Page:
The government has developed a game plan to turn Cambodia into a regional and global production hub for automotive and electronic components, draw in more investment in the field, and boosting exports by billions of US dollars in the long run.
The Cambodian automotive sector has experienced rapid growth in recent years, according to the recently published “Cambodia’s Automotive and Electronics Sectors Development Roadmap”, which was compiled by the Council for the Development of Cambodia (CDC), the Kingdom’s apex trade body.
The annual average recorded by automotive sector exports in the 2016-2019 period was double the corresponding figure for 2009-2012, driven by higher levels of foreign investment.
On average, the Kingdom received four new automotive sector investment projects each year from 2016 to 2019, representing capital of $22 million per annum, versus a mere $4 million in the 2009-2012 period, the CDC said.
This, it said, has spurred rapid growth in the automotive labour force, averaging an additional 500 workers each year, with the current total at around 10,000.
Top buyers of the Cambodian automotive sector’s products include Thailand and Japan, the latter of which is also a prominent source of investment in the field, the CDC added.
“The automotive and electronics sectors have been earmarked as priority sectors for Cambodia to develop. Through partnership[s] with the private sector, these sectors have grown rapidly in recent years,” the roadmap said.
The roadmap cited CDC vice-chairman Chin Bun Sean as saying that the document aims to take the government’s production-hub ambitions step-by-step, starting with simple components in the short-term, and later pursuing more sophisticated-skills development and higher value-added activities to manufacture more complex items.
To this end, the roadmap outlines 20 key initiatives in five domains: infrastructure; human capital and innovation; “trade facilitation”; the business and investor environment; and inter-ministerial coordination and strategies.
“Trade facilitation” is the general term for the overall framework of measures aimed at removing legal and technical obstacles across the full spectrum of border procedures to help make the international movement of imports and exports cheaper, easier, faster and more efficient and predictable, while safeguarding safety, security, health and other legitimate regulatory goals.
“I am of [the] optimistic view that this roadmap will serve as an important document that will provide guidance [for] future work plan[s] and [that the] line ministries and institutions, private sector, and all stakeholders can contribute to promoting the development of the automotive and electronics sectors in Cambodia,” Bun Sean was quoted as saying.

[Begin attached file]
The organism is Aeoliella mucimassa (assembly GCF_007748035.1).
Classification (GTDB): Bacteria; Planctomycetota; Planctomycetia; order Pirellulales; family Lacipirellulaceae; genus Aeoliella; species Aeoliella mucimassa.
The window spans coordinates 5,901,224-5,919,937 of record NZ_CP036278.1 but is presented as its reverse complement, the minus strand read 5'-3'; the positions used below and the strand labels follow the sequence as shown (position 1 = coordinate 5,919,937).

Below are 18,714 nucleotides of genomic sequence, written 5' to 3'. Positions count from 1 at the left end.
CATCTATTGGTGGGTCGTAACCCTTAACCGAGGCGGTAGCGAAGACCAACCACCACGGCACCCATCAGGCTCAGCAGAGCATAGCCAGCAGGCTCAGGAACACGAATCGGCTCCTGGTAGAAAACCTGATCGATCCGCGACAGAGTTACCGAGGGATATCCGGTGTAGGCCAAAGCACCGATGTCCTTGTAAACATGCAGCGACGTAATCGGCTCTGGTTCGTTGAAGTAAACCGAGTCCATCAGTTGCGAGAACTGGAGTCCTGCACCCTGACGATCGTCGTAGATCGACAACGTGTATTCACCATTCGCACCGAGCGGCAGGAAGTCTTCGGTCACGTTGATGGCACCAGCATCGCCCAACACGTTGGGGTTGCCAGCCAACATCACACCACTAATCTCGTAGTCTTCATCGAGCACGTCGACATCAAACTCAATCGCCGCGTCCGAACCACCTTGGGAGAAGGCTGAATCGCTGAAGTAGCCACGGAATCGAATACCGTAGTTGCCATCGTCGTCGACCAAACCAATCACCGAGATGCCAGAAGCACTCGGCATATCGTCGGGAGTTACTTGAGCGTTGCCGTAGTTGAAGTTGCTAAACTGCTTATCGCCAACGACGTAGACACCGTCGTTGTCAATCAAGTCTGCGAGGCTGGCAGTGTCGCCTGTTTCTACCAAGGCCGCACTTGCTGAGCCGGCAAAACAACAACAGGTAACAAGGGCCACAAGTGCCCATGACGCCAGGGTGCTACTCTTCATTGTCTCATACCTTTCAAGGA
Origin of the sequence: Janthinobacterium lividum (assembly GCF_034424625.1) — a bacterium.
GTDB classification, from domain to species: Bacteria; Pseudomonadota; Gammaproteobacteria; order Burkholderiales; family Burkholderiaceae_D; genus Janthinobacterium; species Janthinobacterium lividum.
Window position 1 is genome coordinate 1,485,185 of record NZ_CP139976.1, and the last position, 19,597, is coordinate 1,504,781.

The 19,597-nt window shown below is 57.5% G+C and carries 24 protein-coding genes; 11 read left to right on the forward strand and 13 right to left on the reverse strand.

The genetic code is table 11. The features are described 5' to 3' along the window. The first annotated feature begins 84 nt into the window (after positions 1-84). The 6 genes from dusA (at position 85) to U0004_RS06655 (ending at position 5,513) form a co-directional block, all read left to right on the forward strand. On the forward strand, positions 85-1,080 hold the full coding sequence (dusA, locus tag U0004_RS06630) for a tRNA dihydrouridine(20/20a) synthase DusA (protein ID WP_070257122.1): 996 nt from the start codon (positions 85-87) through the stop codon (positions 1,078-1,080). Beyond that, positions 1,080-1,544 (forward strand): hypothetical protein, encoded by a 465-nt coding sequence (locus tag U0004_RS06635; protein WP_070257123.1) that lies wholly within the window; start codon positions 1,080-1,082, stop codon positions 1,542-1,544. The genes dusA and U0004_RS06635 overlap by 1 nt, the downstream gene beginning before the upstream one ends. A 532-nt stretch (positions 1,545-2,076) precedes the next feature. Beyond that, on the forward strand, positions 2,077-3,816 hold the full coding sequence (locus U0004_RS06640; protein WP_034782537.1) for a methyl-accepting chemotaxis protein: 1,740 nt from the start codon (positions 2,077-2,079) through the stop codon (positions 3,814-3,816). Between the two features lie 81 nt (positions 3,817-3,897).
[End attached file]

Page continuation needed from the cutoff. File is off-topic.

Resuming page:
“Concurrently, [ensuring] that all challenges identified in this roadmap are effectively and timely addressed require[s] a high degree of cooperation and responsibility from all stakeholders,” he added.
Prime Minister Hun Sen was quoted in the roadmap as saying that, with the instrument in place, Cambodia will be able to maximise benefits from “opportunities emerging from key trends that will shift the future value chains”.
The road map will also open the door for the modernisation and diversification of the Kingdom’s industrial base towards higher value-added production with a more skilled and specialised workforce, he said.
“I strongly believe that this roadmap will serve as an important guide for promoting the development of the automotive and electronics sectors to contribute to the socio-economic development of Cambodia in a sustainable, resilient and inclusive manner.
“I would like to encourage all relevant ministries and institutions, [the] private sector, and stakeholders to implement and jointly implement all the initiatives put forward in this roadmap with a strong will and a high sense of responsibility in [the] pursuit of ensuring successful development of both sectors as expected,” the premier added.
According to the roadmap, automotive component exports rocketed more than threefold to $200 million in 2019, from $60 million in 2015, while electronics exports stood at $900 million in 2019 compared to $400 million in 2015, representing a compound annual growth rate (CAGR) of 20 per cent.
“The target of the roadmap is to expand the export[s] of [the] automotive sector by around $500 million and of the electronics sector by around $1.6 billion while generating around 10,000 new jobs in the automotive sector and around 16,000 new jobs in the electronics sector by 2027.
“Female workers are expected to [constitute] around 50-60 per cent of the [aforementioned new] jobs.
“Major automotive component manufacturers and assemblers such as Denso, Yazaki, Sumitomo, and Kyungshin have been successfully operating in Cambodia through the implementation of a Country ‘Plus One’ Strategy, where labour-intensive parts are made in Cambodia for transport to assembly plants in neighbouring countries, Thailand or Vietnam,” it noted.